In the latest sign that China’s long-touted “opening up” is reversing into a “closing down,” a Chinese ministry has issued new rules that ban any foreign-invested company from publishing anything online in China, effective next month.The Ministry of Industry and Information Technology’s new rules (link in Chinese) could, if they were enforced as written, essentially shut down China as a market for foreign news outlets, publishers, gaming companies, information providers, and entertainment companies starting on March 10. Issued in conjunction with the State Administration of Press, Publication, Radio, Film and Television (SARFT), they set strict new guidelines for what can be published online, and how that publisher should conduct business in China.
“Sino-foreign joint ventures, Sino-foreign cooperative ventures, and foreign business units shall not engage in online publishing services,” the rules state. Any publisher of online content, including “texts, pictures, maps, games, animations, audios, and videos,” will also be required to store their “necessary technical equipment, related servers, and storage devices” in China, the directive says. Any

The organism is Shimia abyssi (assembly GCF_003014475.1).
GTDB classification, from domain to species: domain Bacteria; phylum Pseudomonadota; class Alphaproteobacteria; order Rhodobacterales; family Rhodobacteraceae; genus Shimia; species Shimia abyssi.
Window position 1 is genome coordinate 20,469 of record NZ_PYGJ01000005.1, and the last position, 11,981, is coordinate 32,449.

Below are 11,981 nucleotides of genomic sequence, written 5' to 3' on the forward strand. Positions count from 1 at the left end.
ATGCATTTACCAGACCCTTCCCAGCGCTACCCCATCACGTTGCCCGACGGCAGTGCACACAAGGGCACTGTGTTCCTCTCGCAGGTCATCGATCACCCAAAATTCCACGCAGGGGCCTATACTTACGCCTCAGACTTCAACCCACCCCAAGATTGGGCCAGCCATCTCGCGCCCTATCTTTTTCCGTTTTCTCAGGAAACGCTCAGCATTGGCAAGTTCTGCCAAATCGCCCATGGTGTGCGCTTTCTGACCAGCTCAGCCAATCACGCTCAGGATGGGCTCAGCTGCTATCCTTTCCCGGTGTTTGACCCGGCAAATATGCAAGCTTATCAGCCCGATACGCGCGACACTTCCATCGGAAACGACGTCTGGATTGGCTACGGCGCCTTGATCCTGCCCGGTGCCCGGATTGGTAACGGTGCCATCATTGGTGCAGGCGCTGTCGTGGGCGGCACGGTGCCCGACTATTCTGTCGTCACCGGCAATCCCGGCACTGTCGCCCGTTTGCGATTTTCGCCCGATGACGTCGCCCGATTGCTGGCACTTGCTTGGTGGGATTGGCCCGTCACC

Foreign media companies including Thomson Reuters, Dow Jones, Bloomberg, the Financial Times, and the New York Times have invested millions of dollars—maybe even hundreds of millions collectively—in building up China-based news organizations in recent years, and publishing news reports in Chinese, for a Chinese audience. Many of these media outlets are currently blocked in China, so top executives have also been involved in months of behind-the-scenes negotiations to try to get the blocks lifted.
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But the new rules specify that, aside from approved projects, only 100% Chinese companies will produce any content that goes online, and then only after approval from Chinese authorities and the acquisition of an online publishing license.
Link to the rest at Quartz